Comparison of ANFO and emulsion used in underground hardrock development

Jones, Samuel (2006). Comparison of ANFO and emulsion used in underground hardrock development B.Sc Thesis, School of Engineering, The University of Queensland.

       
Attached Files (Some files may be inaccessible until you login with your UQ eSpace credentials)
Name Description MIMEType Size Downloads
Sam_Jones_Thesis.pdf Full text application/pdf 1.03MB 2
Author Jones, Samuel
Thesis Title Comparison of ANFO and emulsion used in underground hardrock development
School, Centre or Institute School of Engineering
Institution The University of Queensland
Publication date 2006
Thesis type B.Sc Thesis
Supervisor Shivakumar Karekal
Total pages 49
Language eng
Subjects 091405 Mining Engineering
Formatted abstract
During September, 2006 a trial was conducted at Bendigo Gold Mine in Bendigo, Victoria to compare ANFO and emulsion for their application in underground hardrock development. This was an ideal place for the trial as they were in the process of phasing out ANFO as the primary explosive used for rock breakage in underground hardrock development, to make way for emulsion as the primary means of rock breakage.

ANFO blasting technology has been used in the Australian mining industry for over 40 years. It's extensive use in the mining stems from it's traditional involvement in the industry and the lack of a real alternative of explosive product. ANFO exhibits poor resistance to water, produces copious amounts of toxic gasses upon detonation, is classed as an explosive from the time it is manufactured which creates safety issues and detonation is hard to control to a finite degree. Emulsions have emerged as a strong competitor for ANFO in the mining field. They exhibit high resistance to water, longer sleep times, less gas emission and more controlled velocity of detonation and energy output.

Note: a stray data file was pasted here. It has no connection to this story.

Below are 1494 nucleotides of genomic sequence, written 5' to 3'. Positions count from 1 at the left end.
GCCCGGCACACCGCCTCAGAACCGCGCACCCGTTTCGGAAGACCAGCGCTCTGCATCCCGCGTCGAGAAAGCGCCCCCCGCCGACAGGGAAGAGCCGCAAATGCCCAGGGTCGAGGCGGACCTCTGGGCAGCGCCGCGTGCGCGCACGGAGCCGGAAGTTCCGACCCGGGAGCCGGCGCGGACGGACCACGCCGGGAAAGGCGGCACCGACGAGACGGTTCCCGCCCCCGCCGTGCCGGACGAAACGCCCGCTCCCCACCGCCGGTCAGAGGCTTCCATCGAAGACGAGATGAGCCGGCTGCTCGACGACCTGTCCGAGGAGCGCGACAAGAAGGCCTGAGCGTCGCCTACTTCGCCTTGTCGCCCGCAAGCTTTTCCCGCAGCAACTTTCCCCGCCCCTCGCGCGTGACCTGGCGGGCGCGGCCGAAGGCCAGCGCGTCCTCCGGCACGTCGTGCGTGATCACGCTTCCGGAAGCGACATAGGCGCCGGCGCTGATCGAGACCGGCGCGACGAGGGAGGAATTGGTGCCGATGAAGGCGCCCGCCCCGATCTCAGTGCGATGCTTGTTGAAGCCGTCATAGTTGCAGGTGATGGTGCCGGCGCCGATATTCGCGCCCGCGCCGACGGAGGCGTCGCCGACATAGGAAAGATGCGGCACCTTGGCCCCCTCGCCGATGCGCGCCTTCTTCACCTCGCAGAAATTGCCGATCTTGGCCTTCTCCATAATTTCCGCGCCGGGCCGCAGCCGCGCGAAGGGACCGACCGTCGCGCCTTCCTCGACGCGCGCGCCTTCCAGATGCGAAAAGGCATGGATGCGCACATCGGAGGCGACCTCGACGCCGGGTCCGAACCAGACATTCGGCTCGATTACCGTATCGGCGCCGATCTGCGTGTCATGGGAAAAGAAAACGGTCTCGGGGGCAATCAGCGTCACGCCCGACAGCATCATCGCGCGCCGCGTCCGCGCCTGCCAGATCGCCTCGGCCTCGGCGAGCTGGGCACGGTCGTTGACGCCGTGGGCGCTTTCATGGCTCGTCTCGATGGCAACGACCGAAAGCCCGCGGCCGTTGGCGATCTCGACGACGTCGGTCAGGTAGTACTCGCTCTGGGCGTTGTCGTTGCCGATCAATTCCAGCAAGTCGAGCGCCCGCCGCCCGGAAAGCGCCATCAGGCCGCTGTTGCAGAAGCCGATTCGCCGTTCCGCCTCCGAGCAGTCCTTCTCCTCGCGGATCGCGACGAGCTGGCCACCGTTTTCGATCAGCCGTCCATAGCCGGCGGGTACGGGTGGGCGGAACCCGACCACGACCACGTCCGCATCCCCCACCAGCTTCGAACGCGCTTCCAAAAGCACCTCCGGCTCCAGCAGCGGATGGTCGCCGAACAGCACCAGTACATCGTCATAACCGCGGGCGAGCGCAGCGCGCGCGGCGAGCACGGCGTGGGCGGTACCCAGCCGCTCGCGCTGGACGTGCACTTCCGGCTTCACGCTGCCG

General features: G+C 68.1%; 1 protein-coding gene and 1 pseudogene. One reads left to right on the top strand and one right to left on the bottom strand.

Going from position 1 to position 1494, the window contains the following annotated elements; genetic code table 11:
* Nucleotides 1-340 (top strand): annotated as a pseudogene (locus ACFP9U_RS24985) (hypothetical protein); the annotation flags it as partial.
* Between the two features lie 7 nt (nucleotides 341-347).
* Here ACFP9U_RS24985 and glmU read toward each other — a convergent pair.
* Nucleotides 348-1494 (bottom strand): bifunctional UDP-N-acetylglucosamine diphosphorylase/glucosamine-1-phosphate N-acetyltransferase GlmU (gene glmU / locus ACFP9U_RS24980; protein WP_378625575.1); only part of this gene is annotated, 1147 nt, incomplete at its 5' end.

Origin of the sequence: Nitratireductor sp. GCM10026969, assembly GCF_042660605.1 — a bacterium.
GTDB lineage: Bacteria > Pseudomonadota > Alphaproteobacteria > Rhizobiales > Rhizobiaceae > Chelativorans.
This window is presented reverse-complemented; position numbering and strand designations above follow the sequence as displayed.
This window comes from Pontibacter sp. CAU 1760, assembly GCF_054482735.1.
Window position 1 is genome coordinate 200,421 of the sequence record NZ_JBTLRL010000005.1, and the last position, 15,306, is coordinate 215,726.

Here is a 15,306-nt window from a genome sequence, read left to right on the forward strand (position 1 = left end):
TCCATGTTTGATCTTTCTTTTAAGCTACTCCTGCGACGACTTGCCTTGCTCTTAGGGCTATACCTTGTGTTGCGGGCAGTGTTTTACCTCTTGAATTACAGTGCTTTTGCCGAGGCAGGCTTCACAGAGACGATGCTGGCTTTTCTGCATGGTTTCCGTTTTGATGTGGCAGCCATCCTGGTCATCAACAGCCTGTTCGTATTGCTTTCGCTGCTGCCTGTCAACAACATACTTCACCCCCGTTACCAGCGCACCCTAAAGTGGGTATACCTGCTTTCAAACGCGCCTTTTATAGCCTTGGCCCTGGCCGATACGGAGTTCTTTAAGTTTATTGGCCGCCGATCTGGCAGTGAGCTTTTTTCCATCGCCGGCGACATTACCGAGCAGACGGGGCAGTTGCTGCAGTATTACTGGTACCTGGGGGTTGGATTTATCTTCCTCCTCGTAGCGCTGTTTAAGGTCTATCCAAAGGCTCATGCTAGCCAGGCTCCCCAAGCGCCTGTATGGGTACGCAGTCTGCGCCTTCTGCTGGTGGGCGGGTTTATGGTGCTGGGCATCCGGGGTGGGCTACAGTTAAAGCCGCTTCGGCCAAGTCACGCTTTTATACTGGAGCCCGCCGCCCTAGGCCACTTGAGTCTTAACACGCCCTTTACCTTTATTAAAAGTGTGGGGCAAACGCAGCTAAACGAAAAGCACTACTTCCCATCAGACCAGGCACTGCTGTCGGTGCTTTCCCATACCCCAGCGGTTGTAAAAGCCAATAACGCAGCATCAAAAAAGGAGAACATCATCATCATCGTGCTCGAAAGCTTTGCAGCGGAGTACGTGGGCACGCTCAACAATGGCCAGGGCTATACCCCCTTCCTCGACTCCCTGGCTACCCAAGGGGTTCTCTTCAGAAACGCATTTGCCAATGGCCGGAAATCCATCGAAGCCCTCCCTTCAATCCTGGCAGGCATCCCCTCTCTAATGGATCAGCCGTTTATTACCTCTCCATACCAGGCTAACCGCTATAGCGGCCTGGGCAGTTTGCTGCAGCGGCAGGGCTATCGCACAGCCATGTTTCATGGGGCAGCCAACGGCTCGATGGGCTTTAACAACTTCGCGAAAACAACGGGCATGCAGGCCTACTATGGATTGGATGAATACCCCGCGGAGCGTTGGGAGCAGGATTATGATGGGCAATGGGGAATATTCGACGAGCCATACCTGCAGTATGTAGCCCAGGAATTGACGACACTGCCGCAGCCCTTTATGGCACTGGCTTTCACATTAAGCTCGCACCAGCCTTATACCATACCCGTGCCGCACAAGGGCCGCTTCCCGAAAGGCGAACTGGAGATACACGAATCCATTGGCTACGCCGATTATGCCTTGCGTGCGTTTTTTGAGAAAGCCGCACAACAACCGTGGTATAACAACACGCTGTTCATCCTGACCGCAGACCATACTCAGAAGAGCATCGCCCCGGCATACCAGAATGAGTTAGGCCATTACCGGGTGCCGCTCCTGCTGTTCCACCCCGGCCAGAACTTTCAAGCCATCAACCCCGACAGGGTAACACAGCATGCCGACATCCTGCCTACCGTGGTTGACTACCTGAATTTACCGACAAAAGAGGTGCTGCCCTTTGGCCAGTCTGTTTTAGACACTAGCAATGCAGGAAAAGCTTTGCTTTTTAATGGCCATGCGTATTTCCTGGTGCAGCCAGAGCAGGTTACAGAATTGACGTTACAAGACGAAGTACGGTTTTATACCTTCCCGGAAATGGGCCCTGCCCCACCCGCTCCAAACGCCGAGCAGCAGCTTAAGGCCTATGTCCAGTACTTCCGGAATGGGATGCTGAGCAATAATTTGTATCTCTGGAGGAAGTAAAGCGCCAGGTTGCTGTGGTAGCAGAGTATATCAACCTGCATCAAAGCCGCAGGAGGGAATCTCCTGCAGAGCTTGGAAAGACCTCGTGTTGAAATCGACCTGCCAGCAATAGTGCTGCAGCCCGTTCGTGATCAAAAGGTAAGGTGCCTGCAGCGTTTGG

This trial shows that emulsion is far safer to handle, more reliable and has a more predictable energy output than ANFO. It is highly resistant to water damage, it consistently gasses to the specified density and less product is wasted at each face. Emulsions produce far smaller concentrations of toxic gas which allows more available time for productive work. 
Keyword Emulation
Explosive performance
mining -- safety

Document type: Thesis
Collection: UQ Theses (non-RHD) - UQ staff and students only
 
Citation counts: Google Scholar Search Google Scholar
Created: Thu, 11 Sep 2014, 13:04:01 EST by Jessica Minshull on behalf of Scholarly Communication and Digitisation Service